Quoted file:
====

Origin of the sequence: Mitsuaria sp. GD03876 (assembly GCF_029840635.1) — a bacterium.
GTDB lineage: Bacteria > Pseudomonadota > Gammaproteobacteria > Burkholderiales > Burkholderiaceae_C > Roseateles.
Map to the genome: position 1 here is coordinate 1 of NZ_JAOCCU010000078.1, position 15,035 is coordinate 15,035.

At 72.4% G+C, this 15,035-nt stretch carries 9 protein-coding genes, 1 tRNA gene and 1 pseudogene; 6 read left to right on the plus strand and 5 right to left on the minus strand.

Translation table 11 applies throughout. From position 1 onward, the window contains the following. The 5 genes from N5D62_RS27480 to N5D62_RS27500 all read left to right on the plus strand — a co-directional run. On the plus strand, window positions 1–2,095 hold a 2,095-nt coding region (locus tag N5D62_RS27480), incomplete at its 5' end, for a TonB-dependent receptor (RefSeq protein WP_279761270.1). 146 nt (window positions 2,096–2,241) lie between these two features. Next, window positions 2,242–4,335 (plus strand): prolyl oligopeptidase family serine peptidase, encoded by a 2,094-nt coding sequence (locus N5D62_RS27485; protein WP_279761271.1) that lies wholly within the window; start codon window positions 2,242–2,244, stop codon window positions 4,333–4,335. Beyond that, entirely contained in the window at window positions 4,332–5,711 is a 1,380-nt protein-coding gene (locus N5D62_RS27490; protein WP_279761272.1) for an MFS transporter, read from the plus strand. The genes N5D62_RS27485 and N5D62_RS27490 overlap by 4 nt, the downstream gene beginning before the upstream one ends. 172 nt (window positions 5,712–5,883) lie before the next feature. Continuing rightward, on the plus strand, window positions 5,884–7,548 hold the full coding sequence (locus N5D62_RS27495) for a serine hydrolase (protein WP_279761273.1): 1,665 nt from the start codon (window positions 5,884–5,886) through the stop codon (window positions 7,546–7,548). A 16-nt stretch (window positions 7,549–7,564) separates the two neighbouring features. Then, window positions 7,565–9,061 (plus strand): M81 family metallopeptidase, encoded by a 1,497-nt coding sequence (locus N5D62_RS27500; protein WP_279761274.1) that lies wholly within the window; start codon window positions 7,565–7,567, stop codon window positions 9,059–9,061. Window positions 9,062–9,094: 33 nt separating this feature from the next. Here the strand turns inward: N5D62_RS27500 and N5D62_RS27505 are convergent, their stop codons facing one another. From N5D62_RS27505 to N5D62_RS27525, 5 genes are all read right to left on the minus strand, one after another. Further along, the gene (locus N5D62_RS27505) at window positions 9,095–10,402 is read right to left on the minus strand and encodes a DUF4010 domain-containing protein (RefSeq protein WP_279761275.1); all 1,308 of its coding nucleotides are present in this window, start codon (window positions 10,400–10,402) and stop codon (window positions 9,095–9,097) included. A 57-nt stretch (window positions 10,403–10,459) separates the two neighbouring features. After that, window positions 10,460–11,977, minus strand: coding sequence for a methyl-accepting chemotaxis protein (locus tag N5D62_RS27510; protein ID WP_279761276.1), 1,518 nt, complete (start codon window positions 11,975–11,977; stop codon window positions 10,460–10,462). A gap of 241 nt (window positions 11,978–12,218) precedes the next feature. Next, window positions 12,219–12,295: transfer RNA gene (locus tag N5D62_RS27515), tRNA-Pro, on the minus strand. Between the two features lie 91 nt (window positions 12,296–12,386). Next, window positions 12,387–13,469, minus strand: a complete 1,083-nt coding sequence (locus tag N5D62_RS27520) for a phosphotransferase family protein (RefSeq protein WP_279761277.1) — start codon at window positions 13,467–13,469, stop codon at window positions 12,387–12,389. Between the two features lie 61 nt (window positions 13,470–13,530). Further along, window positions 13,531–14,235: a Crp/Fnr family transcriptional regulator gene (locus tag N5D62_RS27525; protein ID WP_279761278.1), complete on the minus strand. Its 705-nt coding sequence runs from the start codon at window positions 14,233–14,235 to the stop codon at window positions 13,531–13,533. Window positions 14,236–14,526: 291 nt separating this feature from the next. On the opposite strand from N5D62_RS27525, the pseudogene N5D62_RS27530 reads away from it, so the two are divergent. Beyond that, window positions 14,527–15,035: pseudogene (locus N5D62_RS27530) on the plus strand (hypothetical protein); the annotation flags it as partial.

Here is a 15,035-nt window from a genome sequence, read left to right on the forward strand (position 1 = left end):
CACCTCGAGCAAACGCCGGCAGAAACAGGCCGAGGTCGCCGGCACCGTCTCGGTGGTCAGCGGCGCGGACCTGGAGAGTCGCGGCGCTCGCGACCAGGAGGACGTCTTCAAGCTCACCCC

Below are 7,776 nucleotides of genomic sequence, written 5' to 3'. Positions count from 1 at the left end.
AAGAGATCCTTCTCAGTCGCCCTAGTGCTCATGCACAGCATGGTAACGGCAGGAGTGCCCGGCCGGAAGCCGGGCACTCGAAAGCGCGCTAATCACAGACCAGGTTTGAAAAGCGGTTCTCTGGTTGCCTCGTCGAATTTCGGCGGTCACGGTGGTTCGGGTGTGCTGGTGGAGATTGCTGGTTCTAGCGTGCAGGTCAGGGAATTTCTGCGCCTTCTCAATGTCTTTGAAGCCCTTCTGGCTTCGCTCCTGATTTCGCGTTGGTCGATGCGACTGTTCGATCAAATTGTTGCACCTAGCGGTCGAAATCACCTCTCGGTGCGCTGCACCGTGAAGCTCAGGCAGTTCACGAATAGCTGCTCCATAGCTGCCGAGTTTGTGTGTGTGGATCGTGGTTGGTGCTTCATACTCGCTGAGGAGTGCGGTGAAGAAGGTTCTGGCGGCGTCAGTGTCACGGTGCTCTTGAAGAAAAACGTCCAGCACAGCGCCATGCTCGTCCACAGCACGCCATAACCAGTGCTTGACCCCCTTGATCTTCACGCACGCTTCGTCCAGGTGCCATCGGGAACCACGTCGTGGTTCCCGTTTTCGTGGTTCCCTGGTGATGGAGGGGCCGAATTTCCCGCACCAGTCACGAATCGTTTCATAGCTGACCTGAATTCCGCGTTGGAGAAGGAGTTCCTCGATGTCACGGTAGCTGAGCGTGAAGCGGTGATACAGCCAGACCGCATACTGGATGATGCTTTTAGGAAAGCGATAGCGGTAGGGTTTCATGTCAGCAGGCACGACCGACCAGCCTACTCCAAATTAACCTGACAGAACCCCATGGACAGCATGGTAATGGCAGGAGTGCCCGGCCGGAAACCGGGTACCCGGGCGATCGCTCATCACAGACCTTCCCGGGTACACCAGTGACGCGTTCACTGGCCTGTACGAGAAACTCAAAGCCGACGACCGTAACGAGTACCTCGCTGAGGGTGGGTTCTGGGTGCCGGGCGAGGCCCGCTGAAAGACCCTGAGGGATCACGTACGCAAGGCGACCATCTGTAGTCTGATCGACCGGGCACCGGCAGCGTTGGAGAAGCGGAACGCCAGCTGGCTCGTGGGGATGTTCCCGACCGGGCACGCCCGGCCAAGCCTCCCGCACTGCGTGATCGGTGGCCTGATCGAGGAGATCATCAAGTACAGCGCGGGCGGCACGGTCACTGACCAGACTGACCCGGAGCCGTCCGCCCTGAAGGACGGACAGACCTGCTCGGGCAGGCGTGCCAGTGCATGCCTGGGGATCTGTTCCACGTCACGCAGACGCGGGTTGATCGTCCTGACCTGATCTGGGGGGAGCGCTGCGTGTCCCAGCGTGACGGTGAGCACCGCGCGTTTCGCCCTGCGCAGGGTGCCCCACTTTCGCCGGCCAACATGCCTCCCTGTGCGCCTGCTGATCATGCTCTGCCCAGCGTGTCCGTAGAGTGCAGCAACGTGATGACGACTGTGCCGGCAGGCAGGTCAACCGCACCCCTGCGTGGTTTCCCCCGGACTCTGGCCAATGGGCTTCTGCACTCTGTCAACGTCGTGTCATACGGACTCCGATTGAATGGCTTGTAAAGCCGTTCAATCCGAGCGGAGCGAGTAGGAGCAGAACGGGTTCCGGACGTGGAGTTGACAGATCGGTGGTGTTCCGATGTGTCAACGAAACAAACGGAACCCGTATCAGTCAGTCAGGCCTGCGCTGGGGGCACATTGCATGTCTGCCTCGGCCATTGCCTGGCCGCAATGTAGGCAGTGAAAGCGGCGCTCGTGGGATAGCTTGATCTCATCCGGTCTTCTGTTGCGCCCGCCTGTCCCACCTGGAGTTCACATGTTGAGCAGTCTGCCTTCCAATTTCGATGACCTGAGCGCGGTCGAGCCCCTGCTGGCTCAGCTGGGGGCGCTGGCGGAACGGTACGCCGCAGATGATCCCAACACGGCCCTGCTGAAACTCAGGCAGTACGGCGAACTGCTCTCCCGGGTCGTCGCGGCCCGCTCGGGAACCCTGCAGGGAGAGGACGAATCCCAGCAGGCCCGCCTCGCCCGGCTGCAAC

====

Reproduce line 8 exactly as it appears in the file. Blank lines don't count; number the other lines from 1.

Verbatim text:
Below are 7,776 nucleotides of genomic sequence, written 5' to 3'. Positions count from 1 at the left end.